We had a chance to setup a NightWatch Bed Bug Monitor made by BioSensory Inc. and wanted to share our thoughts on the product. With a retail price of around $399 the Nightwatch Bed Bed Bug Monitor isn’t cheap, but it does offer some unique advantages in monitoring and treating bed bugs.
What Is A NightWatch Bed Bug Monitor:
To understand the NightWatch we must first understand what attracts bed bugs. Bed bugs are drawn to their next blood meal by the carbon dioxide (CO2) we exhale along with the body heat we give off. By using a heating element, CO2 and a kairomone lure attractant, the NightWatch has been proven to be 99.98% effective in detecting bed bugs over a 7 day period. On each side of the NightWatch, there are carpet like ramps that allow the bed bugs to climb up on there way to the attractant kairomone lure, heat, and CO2. Once the bed bug reaches the top of the ramp they fall into a white collection plate where they can then be visually detected. The collection area on each side of the NightWatch is so close to the heating element that the heat dries out the bed bugs fairly quick causing the bed bugs to expire.
Why Use The NightWatch:
The NightWatch Bed Bug Monitor is useful in three unique ways:
1). To Detect Bed Bugs- Before beginning treatment for bed bugs it important to know for sure that you have them. Many people have bites and never see the actual bed bugs, which makes knowing for sure if you have them difficult. Also, some people think they have bed bugs, but are actually being bitten by something else including fire ants, mosquitos, fleas or are suffering from an allergic reaction to something. The NightWatch allows the user to check if they have bed bugs with considerable accuracy before beginning a treatment. This can save time and money in unneeded bed bug treatments if the NightWatch fails to find anything.
2). Treating Bed Bugs In Unoccupied Room- One of the biggest mistakes people make is changing rooms during a bed bug infestation. If you were to be bitten by bed bugs and then move to an adjacent spare bedroom for refuge, there is a good chance that some of the bed bugs may follow you. The problem arrises when you move back to your original bedroom leaving behind bed bugs that can remain inactive for many months waiting for someone to return and sleep in the room. Even if you were to apply powders and spray in the spare room, there is nothing to re-activate the bed bugs so that they cross over the sprays and powders making treatments ineffective. With the NightWatch, it’s like having someone sleeping in that room again creating a lure bed bugs can’t refuse. This allows the chemicals and powders to do their job once the bed bugs become mobile again. The NightWatch Bed Bug Monitor can be setup and re-used in any room of the house helping to increase your chances of success treating sleeping bed bugs.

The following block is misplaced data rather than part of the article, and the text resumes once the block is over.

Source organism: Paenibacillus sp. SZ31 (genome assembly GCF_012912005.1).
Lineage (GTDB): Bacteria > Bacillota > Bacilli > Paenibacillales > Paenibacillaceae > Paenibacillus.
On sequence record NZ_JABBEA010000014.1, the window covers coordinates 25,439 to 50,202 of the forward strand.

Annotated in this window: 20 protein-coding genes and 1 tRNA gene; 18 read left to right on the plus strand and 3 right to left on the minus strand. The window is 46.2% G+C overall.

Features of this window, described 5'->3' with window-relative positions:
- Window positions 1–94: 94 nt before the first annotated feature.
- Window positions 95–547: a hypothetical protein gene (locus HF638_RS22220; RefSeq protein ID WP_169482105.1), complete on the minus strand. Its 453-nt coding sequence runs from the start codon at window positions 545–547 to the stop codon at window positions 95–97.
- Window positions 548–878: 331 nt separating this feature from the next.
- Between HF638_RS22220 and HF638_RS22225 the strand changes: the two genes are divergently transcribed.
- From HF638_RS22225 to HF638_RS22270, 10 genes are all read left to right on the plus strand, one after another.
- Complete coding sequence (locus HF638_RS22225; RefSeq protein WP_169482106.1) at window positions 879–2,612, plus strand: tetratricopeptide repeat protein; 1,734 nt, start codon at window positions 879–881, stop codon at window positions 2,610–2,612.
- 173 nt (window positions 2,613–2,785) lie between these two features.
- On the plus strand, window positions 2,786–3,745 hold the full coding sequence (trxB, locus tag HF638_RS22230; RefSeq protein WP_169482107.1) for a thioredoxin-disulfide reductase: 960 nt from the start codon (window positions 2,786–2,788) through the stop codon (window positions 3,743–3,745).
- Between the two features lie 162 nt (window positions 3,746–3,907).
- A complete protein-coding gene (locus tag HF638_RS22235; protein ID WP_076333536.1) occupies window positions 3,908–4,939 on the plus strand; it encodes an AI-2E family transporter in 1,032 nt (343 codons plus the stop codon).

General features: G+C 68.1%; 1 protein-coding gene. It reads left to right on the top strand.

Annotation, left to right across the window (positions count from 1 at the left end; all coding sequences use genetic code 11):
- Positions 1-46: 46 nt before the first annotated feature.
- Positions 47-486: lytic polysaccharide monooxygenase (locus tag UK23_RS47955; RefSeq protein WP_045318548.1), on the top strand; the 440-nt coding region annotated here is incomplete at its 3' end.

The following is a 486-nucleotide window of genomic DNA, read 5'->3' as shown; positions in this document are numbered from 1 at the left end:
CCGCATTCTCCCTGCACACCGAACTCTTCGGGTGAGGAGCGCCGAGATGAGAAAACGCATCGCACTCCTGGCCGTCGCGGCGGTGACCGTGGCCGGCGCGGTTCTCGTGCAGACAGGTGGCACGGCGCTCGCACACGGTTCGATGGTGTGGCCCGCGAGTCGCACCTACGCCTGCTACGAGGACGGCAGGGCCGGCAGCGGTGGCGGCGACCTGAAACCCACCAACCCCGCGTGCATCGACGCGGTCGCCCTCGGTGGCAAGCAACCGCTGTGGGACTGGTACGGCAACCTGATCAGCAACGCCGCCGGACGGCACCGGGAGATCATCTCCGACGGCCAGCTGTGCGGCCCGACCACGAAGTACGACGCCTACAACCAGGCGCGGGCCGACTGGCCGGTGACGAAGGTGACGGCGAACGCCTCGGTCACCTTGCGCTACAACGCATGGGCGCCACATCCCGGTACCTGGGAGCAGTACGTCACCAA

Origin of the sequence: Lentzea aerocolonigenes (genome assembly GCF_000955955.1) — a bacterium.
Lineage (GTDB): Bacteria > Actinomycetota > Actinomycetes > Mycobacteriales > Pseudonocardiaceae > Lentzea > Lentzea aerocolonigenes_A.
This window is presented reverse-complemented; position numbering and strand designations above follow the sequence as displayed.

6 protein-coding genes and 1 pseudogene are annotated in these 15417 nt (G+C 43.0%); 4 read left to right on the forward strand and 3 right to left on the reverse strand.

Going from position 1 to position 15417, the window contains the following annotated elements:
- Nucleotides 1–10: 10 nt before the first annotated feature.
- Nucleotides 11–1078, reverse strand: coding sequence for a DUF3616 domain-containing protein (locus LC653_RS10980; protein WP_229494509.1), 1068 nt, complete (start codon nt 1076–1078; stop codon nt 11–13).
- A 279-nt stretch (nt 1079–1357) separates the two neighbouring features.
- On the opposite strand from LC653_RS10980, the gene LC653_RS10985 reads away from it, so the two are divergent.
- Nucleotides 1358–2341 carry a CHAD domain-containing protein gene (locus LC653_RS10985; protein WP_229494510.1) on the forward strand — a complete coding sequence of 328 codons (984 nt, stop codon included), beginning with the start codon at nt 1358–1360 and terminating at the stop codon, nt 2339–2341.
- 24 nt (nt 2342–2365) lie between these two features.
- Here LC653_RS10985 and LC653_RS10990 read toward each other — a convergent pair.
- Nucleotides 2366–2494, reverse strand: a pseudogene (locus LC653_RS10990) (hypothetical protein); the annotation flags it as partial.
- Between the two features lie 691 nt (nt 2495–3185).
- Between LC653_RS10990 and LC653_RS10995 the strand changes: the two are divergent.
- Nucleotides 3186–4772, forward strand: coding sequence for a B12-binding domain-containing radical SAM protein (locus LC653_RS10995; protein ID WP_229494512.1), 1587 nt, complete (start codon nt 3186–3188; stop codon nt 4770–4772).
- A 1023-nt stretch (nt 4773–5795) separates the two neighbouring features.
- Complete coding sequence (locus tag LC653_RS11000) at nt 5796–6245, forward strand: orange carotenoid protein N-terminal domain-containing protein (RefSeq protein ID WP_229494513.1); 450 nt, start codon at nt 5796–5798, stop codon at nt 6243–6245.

3). Knowing When The Bed Bugs Are Gone- Another popular use for the NightWatch is for monitoring to know when the bed bugs are gone. You can continually monitor your bedroom during treatment to see if the population of bed bugs is increasing, decreasing or are gone. This offers peace of mind in knowing when you are bed bug free!
Setting Up The NightWatch:
The NightWatch Bed Bug Monitor is easy to setup, but does have a few special instructions that you must followed. After receiving your NightWatch, you will also need to purchase a CO2 bottle from the local paint ball store, Lowes, Dicks Sporting Goods or Home Depot. We suggest purchasing from a paint ball store as the service is normally better and they often carry replacement gaskets for the CO2 bottle. It’s very important to use a new replacement gasket for each new bottle to ensure the bottle doesn’t leak and will last for the full 7 days. Seals are inexpensive at about 20 cents each. When selecting the CO2 bottle, be sure to purchase one between 18-22 ounces with a brass fitting, which is the most common (stay away from galvanized steel fittings). CO2 or Carbon Dioxide is completely safe to use in your home an is non-flamable (simply the air we exhale).
Once you have the CO2 bottle simply place the Kairomone lure on top of the NightWatch, spin the CO2 bottle into place, plug it in and set the time so the NightWatch knows when to run. The NightWatch runs between 10 pm and 6 am mimicking our sleep time when bed bugs like to come out. It took us about 3 minutes to setup the NightWatch after we had the CO2 bottle. Placing the NightWatch in the center of the room 18″ Inches from anything that may block its attractants is a good place to position the unit. This offers maximum exposure for bed bugs to locate and get trapped in the NightWatch Bed Bug Monitor.
Overall the NightWatch requires some legwork to get the CO2 bottle required to run the unit, but it does do a great job of monitoring and treating for bed bugs in unoccupied rooms. If you have any experiences with the NightWatch Bed Bug Monitor drop us a comment or email us at firstname.lastname@example.org